Microsoft : Earnings Boosted by Rise in Online Work, Play – - Freelance Rack

Work from Home freelancing

Post Top Ad

Post Top Ad

Thursday, April 30, 2020

Microsoft : Earnings Boosted by Rise in Online Work, Play –

By Aaron TilleyMicrosoft Corp. reported strong growth in quarterly sales and profit and said the shift of more activities online amid the coronavirus pandemic is helping propel growth in areas from cloud-computing to videogames.The world’s most valuable public company showed it was largely immune to any immediate ill effects from the pandemic even as many U.S. companies have reported falling earnings and pulled their full-year outlook because of economic uncertainty from the health crisis.Microsoft on Wednesday said sales rose 15% in the first three months of the year to $35 billion, and it generated a net profit of $10.75 billion. Both measures topped Wall Street expectations.“As Covid-19 impacts every aspect of our work and life, we’ve seen two years’ worth of digital transformation in two months,” Microsoft Chief Executive Satya Nadella told analysts.The health crisis has spurred use of Microsoft’s workplace collaboration software suite, called Teams, that includes videoconferencing and messaging functions. It now has 75 million daily active users, Mr. Nadella said, more than double the number in early March.Cloud-computing, already an earnings driver before the pandemic, has become more central for many Microsoft customers as they have moved to support employees working remotely amid a boom in online activity with people sheltering at home. That helped drive a 59% jump in sales in the Azure cloud business in the latest period, the Redmond, Wash., company said.The broader intelligent cloud segment, which includes Azure, booked revenue of $12.3 billion, up 21%, while the company’s productivity and business process division, which includes LinkedIn, sales-management software Dynamics and commercial subscriptions to the Office 360 product suite, had $11.7 billion in sales, up 15% from the same quarter a year ago.Microsoft’s stock rose more than 2.56% in after-market trading.The results are the sharpest illustration of how some big tech companies are avoiding many of the business ills afflicting other industries, and in some cases benefiting from the dramatic shift in the economy.Microsoft’s personal computer business held up relatively well. The company in February has warned supply chain disruptions linked to the Covid-19 outbreak were expected to cause first-quarter sales in its personal-computing business — which includes licensing revenue from PC sales, the Xbox gaming platform and Surface laptops — to fall short of the previous revenue forecast of $10.75 billion to $11.15 billion.On Wednesday, the company said the PC group generated sales of $11 billion, as demand to support remote work and teaching offset some of the supply chain issues. The gaming business benefited from people staying at home, with Xbox sales increasing 2% in the quarter, an improvement from the 11% drop in the previous three-month period. Surface laptop sales rose 1% as demand from people rushing to buy devices to work remotely outpaced supply chain issues.Microsoft also said that the supply chain constraints it had seen improved later in the quarter. “The supply chain in China returned to more normal operations at a faster pace than we had anticipated,” Chief Financial Officer Amy Hood said.Although demand for the cloud has been growing rapidly during the pandemic, Microsoft has faced some capacity issues dealing with the increased usage. Microsoft also said it had to slow some of its cloud infrastructure spending because of the supplier constraints in China.“Cloud infrastructure investment will pick up quite a bit,” said Logan Purk, technology analyst for Edward Jones, as Microsoft, like rival cloud-computing providers such as Inc. and China’s Alibaba Group Holding Ltd., tries to keep pace with demand.Another challenge for Microsoft is maintaining its cloud-computing momentum. Although remote working and people stuck at home are increasing the appetite for tools that run on the cloud, a broader economic downturn could dent spending plans for some companies forced to cut costs.Microsoft said that in the final weeks of the quarter there was a slowdown in finalizing some licenses, particularly involving smaller and medium-sized businesses, many of which have been hit hard by the economic effects of the pandemic.Microsoft’s business social-media network LinkedIn also felt the effect toward the end of the quarter, with reduced advertising spending, the company said, though revenue over the full quarter rose 21% from a year earlier. Advertising spending is expected to remain muted in the current quarter, Ms. Hood said, and LinkedIn also could be affected as hiring slows during the economic downturn.Microsoft gave a mixed outlook for the quarter ending June 30. Some of the businesses that have benefited from working from home, including Surface laptop sales and gaming, should see continued demand, though growth could ease as stay-at-home guidances are eased, Ms. Hood said.Microsoft’s sales outlook for the current quarter for the personal computer segment was slightly ahead of Wall Street’s expectation, though the forecast for the Intelligence cloud and business process segment was slightly short of analysts’ expectations.Write to Aaron Tilley at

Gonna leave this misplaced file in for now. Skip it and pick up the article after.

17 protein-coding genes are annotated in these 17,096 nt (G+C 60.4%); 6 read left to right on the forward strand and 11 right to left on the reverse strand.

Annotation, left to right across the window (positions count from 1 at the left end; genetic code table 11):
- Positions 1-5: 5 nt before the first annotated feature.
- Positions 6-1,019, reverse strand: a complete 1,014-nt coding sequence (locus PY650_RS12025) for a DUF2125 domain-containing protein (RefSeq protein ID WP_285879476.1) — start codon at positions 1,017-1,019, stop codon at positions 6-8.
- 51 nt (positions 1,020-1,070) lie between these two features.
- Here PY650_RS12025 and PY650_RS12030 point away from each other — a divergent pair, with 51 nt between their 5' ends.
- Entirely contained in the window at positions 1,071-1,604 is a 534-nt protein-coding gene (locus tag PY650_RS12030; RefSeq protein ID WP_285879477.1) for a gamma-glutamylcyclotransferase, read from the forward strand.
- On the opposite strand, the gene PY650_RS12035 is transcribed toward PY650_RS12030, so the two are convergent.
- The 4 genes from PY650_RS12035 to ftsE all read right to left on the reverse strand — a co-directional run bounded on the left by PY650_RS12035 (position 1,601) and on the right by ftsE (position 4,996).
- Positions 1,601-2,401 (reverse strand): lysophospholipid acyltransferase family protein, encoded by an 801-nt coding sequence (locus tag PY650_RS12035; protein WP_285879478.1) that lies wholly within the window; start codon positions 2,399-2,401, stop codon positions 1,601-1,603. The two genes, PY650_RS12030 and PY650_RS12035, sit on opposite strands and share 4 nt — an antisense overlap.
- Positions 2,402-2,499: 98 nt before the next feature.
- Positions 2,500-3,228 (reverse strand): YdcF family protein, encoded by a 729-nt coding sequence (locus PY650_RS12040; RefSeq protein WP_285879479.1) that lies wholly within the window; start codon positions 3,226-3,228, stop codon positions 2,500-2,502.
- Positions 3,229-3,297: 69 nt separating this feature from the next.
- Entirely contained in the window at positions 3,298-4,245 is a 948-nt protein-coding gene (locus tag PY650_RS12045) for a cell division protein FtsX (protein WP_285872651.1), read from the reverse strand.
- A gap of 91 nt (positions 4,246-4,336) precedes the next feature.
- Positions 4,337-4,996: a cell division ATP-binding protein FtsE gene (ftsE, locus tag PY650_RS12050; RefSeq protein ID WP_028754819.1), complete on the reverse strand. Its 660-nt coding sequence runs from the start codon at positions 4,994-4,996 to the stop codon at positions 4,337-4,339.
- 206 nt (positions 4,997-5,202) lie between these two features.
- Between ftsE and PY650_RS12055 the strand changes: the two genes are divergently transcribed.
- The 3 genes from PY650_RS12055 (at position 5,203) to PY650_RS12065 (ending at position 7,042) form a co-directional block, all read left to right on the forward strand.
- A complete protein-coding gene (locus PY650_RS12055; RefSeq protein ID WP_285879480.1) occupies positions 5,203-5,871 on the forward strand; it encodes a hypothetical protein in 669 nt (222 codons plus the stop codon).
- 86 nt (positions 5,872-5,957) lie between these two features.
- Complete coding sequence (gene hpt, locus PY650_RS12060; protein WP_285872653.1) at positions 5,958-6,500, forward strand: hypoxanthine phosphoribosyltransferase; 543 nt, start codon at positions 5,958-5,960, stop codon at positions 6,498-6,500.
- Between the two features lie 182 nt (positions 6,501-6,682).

No comments:

Post a Comment

Post Top Ad